General Linear Model

Application: dealing with individual IRF differences

A tutorial by Jan Willem de Gee ([email protected])

This is Python, so let's start with importing some modules:

In [1]:
import os
import numpy as np
import scipy as sp
from scipy.linalg import sqrtm, inv
import scipy.stats as stats
import scipy.signal as signal
import matplotlib.pyplot as plt
import sympy
import math

Let's do inline plotting:

In [2]:
%matplotlib inline 

Let's first create and plot the true pupil response to a transient input. This is called an "Inpulse Response Function" (IRF).

In [3]:
def pupil_IRF(timepoints, s=1.0/(10**26), n=10.1, tmax=0.93):
    """ pupil_IRF defines the IRF (response to a transient input) of the pupil.
    timepoints: timepoints to evulate function
    s: scaling factor
    n: sets the width
    tmax: sets the time to peak 
    y: IRF evaluated for 'timepoints'
    y_dt: IRF first derivative evaluated for 'timepoints'
    # in sympy:
    t = sympy.Symbol('t')
    y = ( (s) * (t**n) * (math.e**((-n*t)/tmax)) )
    yprime = y.diff(t)
    # lambdify:
    y = sympy.lambdify(t, y, "numpy")
    y_dt = sympy.lambdify(t, yprime, "numpy")
    # evaluate:
    y = y(timepoints)
    y_dt = y_dt(timepoints)
    # normalize:
    y = y/np.std(y)
    y_dt = y_dt/np.std(y_dt)
    return (y, y_dt)

# create the IRF:
tmax_shifted = 0.93-0.3
sample_rate = 20
IRF_len = 3.0 # in seconds
timepoints = np.linspace(0,IRF_len,IRF_len*sample_rate)
IRF, IRF_prime = pupil_IRF(timepoints=timepoints)
IRF_shifted, IRF_prime_shifted = pupil_IRF(timepoints=timepoints, tmax=tmax_shifted)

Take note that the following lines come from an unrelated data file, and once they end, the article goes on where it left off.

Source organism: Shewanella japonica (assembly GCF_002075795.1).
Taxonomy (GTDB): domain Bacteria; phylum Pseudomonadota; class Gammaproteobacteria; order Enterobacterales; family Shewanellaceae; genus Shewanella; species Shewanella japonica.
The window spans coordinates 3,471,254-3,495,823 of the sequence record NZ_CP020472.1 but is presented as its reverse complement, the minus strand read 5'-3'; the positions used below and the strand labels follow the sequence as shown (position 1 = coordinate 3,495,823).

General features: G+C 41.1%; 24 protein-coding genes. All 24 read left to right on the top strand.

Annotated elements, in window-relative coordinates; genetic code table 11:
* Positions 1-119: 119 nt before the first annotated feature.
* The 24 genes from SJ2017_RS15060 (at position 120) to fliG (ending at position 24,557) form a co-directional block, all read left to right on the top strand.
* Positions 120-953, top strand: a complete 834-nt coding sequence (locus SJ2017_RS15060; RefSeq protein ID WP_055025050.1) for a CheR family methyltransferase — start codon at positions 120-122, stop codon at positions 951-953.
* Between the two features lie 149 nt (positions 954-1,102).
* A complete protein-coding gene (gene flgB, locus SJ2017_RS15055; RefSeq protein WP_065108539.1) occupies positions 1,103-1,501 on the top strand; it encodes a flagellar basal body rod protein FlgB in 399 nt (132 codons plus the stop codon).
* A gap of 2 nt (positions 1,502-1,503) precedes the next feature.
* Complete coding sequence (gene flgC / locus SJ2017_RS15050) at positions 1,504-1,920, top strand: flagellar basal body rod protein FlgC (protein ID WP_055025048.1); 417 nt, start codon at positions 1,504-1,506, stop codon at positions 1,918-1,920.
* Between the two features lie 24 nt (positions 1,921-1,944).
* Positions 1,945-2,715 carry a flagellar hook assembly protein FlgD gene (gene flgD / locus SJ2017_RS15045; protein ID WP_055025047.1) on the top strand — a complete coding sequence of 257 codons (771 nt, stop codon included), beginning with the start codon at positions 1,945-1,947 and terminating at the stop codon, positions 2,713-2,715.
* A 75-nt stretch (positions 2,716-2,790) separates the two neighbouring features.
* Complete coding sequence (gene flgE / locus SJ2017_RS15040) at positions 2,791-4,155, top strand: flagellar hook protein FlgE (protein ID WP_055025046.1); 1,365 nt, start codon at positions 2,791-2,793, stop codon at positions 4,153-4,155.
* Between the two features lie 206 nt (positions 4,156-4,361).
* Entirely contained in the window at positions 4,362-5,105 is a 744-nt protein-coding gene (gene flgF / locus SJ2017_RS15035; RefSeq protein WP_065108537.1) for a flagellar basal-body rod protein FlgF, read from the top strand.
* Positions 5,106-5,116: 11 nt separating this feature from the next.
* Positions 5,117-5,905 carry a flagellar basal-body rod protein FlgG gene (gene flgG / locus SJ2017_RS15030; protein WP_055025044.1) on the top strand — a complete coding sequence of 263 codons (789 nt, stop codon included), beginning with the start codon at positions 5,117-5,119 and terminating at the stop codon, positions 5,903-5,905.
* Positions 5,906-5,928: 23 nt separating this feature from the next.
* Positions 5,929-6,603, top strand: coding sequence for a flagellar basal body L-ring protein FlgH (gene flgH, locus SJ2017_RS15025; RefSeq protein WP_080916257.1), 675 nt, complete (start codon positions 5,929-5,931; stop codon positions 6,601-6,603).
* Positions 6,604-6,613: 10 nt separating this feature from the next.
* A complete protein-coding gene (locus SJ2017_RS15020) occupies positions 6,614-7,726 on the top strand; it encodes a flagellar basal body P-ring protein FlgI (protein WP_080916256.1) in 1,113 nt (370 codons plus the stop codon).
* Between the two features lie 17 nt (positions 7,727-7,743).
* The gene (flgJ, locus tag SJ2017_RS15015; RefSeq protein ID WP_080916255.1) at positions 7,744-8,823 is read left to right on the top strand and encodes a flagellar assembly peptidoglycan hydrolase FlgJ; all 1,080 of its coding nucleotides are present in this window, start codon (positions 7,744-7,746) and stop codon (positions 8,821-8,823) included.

# IRF_len = 20.0 # in seconds
# timepoints = np.linspace(0,IRF_len,IRF_len*sample_rate)
# IRF, IRF_prime = HRF(timepoints=timepoints)

# plot the IRF:
fig = plt.figure()
plt.plot(timepoints, IRF_shifted, color='b')
plt.plot(timepoints, IRF, color='r', ls='--')
plt.plot(timepoints, IRF_prime, color='g', ls='--')

plt.legend(['individual IRF', 'canonical IRF', 'canonical IRF dt',])
plt.title('Impulse Response Function')
plt.xlabel('time (s)')
<matplotlib.text.Text at 0x10ec26d10>

Let's simulate convolved timeseries data based on this individual IRF.

In [4]:
true_beta = 1
duration = 15 # in seconds
times = np.array([2,2.5,5,6,8.75,9,10,10.5,])
input_signal = np.zeros(duration * sample_rate)
for i in times:
    input_signal[i*sample_rate] = true_beta

# convolve inputs with IRF:    
convolved_signal = (sp.convolve(input_signal, IRF, 'full'))[:-(IRF.shape[0]-1)]
convolved_signal_shifted = (sp.convolve(input_signal, IRF_shifted, 'full'))[:-(IRF.shape[0]-1)]

# # let's add some noise:
# convolved_signal = convolved_signal + np.random.normal(0,0.2,len(convolved_signal))
# convolved_signal_shifted = convolved_signal_shifted + np.random.normal(0,0.2,len(convolved_signal_shifted))
# plot simulated convolved signal with noise:
timepoints = np.linspace(0,duration,duration*sample_rate)
fig = plt.figure()
plt.plot(timepoints, convolved_signal_shifted, 'b')
plt.plot(timepoints, convolved_signal, 'r', ls='--')
plt.legend(['pupil time series', 'expected timeseries\nbased on canonical IRF',], loc=1)
for i in times:
    plt.axvline(i, color='k', alpha=0.5)